(Image: Private Media)

Anger is an emotion we’re rarely told to express. Passionate women and people of colour are often framed as outspoken, enraged, shrill or resentful. Their fights are discredited the second they raise their voice.

But regardless of how it’s framed, anger gets results. When directed in the right way, rage can inspire change. It pulls people out of their homes, it causes them to rally outside Parliament, call out bullshit and fight for what they believe in.

This week Crikey spoke with Samantha Connor, the president of People with Disabilities Australia, about what’s got her riled up this week — and when anger has worked in her favour.

Crikey: Have you been called an “angry woman” before?

Samantha Connor: It’s a bit different for cripples. We get told that we’re bitter and angry. The angry cripple thing is a bit of a trope — we don’t get the “hysterical” thing or the “emotional” thing because apparently, we’re not really women. We get called “bitter” about our circumstances or we get called a “victim”.

I’m a dangerous woman. I’m called a dangerous woman and regarded as such. And, you know, men warn each other about me which is fucking great. I reinforce that at every opportunity.

When has anger worked in your favour?

[In February 2019, then attorney-general] Christian Porter said something incredibly shit about not having a royal commission [into deaths of people with disabilities]. And I just cracked it and I said “fuck it, I’m flying to Canberra [from WA] right now”. I was like, “I’ve got money to get there. Future Sam is going to worry about getting back”.

I booked a flight 10 minutes later. Local cripple flies thousands of kilometres to see her local politician.

Greens Senator Jordon Steele-John had read the names of disabled [people who had died as a result of violence, abuse or neglect in institutional and residential settings] out in Parliament [in September 2018].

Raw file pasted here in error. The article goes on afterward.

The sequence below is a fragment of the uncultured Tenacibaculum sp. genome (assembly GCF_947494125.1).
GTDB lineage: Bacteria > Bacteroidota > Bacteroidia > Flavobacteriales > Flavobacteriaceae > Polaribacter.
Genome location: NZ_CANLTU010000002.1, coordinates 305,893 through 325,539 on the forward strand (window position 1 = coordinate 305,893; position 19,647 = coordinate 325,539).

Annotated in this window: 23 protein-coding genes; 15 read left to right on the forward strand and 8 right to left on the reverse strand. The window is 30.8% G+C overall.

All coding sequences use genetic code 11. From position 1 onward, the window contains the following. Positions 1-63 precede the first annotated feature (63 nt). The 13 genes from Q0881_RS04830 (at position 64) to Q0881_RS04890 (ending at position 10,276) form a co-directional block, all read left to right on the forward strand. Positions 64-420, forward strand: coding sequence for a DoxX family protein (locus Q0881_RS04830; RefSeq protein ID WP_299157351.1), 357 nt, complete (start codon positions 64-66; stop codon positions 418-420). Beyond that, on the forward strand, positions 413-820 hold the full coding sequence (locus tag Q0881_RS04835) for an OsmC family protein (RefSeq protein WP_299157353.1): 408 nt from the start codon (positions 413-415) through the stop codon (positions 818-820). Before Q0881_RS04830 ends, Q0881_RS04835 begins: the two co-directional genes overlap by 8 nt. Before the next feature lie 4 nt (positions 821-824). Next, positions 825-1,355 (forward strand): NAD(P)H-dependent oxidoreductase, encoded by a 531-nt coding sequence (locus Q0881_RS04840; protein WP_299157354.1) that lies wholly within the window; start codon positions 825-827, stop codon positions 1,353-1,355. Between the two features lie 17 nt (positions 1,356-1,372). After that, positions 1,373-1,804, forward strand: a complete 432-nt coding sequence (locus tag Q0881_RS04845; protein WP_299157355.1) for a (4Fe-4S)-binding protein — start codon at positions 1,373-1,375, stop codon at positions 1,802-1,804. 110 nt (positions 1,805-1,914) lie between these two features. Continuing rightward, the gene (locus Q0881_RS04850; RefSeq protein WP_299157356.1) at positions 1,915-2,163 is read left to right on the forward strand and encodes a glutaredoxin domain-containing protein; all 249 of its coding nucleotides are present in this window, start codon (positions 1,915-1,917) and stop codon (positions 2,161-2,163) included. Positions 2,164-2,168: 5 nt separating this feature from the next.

We met Jordon … and we got his internal phone list off his desk like, “Jordan, we’re taking this”. Then we rang up all the politicians to arrange meetings. We had wheelchairs zooming all over Parliament.

Once we were all there they really couldn’t say no. They were staring down the barrel of these disabled people — people who are visibly disabled so there’s lots of media attention.

Note: soon after her visit, the Morrison government announced the Royal Commission into Violence, Abuse, Neglect and Exploitation of People with Disabilities.

What’s the worst thing someone could say to you when you’re fighting for a cause?

As autistic women, we’re quite often rude or blunt. We’re constantly in trouble. We don’t particularly care about the number of friends that we have because you can’t or you’d be crying your eyes out the whole time. You quite often find that if someone’s dumped you or one of your friends suddenly hates you you don’t really know what you’ve done.

It’s quite a normal thing to be unpopular. I don’t care because I’m autistic, so I don’t really care what people think.

What’s got you riled up this week?

The biggest thing that I’m angry about is the commodifying of disabled people. The [National Disability Insurance] scheme was supposed to be about giving disabled people a better life and being able to uphold our rights, but it’s been commodified for the sake of business and for rich men to get richer.